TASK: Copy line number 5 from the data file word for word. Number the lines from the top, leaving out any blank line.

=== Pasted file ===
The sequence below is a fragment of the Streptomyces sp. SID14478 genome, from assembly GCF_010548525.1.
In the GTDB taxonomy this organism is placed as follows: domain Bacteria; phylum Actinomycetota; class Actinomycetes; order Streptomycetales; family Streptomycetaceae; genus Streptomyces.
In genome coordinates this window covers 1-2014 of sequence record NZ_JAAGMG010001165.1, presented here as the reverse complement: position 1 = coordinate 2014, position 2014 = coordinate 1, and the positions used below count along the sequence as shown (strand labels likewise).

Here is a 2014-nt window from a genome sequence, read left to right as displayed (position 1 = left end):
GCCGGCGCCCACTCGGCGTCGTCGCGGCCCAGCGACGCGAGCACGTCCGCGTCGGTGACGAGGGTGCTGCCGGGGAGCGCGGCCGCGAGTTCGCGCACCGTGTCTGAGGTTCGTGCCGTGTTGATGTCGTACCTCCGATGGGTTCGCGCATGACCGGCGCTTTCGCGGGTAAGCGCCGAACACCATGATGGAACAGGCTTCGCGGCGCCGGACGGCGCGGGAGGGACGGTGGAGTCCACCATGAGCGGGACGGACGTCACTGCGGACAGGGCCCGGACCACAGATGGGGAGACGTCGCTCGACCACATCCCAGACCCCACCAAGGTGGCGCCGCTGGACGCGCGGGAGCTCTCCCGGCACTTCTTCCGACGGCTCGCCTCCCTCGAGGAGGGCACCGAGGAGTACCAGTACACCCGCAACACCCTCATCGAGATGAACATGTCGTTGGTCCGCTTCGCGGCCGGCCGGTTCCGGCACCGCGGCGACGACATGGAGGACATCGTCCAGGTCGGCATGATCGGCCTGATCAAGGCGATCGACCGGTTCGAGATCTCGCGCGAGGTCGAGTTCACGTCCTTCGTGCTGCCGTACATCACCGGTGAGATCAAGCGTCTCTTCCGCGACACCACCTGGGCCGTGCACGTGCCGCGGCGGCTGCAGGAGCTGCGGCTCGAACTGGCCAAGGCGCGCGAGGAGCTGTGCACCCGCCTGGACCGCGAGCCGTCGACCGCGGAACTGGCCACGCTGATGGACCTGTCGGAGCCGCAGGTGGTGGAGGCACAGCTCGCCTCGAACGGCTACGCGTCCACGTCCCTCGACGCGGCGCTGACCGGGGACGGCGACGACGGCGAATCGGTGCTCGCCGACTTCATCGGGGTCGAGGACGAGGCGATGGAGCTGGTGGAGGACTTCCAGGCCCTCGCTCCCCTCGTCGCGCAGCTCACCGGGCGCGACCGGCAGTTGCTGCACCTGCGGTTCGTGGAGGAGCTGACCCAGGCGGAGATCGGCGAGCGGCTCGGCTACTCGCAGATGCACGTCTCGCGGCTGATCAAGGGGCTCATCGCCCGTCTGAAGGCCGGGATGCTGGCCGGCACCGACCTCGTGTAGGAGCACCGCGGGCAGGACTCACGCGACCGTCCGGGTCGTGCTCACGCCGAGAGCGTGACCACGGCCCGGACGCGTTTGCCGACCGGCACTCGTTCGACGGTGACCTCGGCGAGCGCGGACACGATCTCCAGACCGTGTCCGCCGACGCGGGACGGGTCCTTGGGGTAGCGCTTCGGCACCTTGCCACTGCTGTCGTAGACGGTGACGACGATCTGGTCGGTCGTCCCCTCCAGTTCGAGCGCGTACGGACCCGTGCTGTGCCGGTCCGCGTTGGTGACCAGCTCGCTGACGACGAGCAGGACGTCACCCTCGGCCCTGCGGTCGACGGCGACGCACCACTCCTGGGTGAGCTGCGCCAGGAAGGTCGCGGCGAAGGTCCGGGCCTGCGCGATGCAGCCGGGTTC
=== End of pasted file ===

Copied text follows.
GCCGGCGCCCACTCGGCGTCGTCGCGGCCCAGCGACGCGAGCACGTCCGCGTCGGTGACGAGGGTGCTGCCGGGGAGCGCGGCCGCGAGTTCGCGCACCGTGTCTGAGGTTCGTGCCGTGTTGATGTCGTACCTCCGATGGGTTCGCGCATGACCGGCGCTTTCGCGGGTAAGCGCCGAACACCATGATGGAACAGGCTTCGCGGCGCCGGACGGCGCGGGAGGGACGGTGGAGTCCACCATGAGCGGGACGGACGTCACTGCGGACAGGGCCCGGACCACAGATGGGGAGACGTCGCTCGACCACATCCCAGACCCCACCAAGGTGGCGCCGCTGGACGCGCGGGAGCTCTCCCGGCACTTCTTCCGACGGCTCGCCTCCCTCGAGGAGGGCACCGAGGAGTACCAGTACACCCGCAACACCCTCATCGAGATGAACATGTCGTTGGTCCGCTTCGCGGCCGGCCGGTTCCGGCACCGCGGCGACGACATGGAGGACATCGTCCAGGTCGGCATGATCGGCCTGATCAAGGCGATCGACCGGTTCGAGATCTCGCGCGAGGTCGAGTTCACGTCCTTCGTGCTGCCGTACATCACCGGTGAGATCAAGCGTCTCTTCCGCGACACCACCTGGGCCGTGCACGTGCCGCGGCGGCTGCAGGAGCTGCGGCTCGAACTGGCCAAGGCGCGCGAGGAGCTGTGCACCCGCCTGGACCGCGAGCCGTCGACCGCGGAACTGGCCACGCTGATGGACCTGTCGGAGCCGCAGGTGGTGGAGGCACAGCTCGCCTCGAACGGCTACGCGTCCACGTCCCTCGACGCGGCGCTGACCGGGGACGGCGACGACGGCGAATCGGTGCTCGCCGACTTCATCGGGGTCGAGGACGAGGCGATGGAGCTGGTGGAGGACTTCCAGGCCCTCGCTCCCCTCGTCGCGCAGCTCACCGGGCGCGACCGGCAGTTGCTGCACCTGCGGTTCGTGGAGGAGCTGACCCAGGCGGAGATCGGCGAGCGGCTCGGCTACTCGCAGATGCACGTCTCGCGGCTGATCAAGGGGCTCATCGCCCGTCTGAAGGCCGGGATGCTGGCCGGCACCGACCTCGTGTAGGAGCACCGCGGGCAGGACTCACGCGACCGTCCGGGTCGTGCTCACGCCGAGAGCGTGACCACGGCCCGGACGCGTTTGCCGACCGGCACTCGTTCGACGGTGACCTCGGCGAGCGCGGACACGATCTCCAGACCGTGTCCGCCGACGCGGGACGGGTCCTTGGGGTAGCGCTTCGGCACCTTGCCACTGCTGTCGTAGACGGTGACGACGATCTGGTCGGTCGTCCCCTCCAGTTCGAGCGCGTACGGACCCGTGCTGTGCCGGTCCGCGTTGGTGACCAGCTCGCTGACGACGAGCAGGACGTCACCCTCGGCCCTGCGGTCGACGGCGACGCACCACTCCTGGGTGAGCTGCGCCAGGAAGGTCGCGGCGAAGGTCCGGGCCTGCGCGATGCAGCCGGGTTC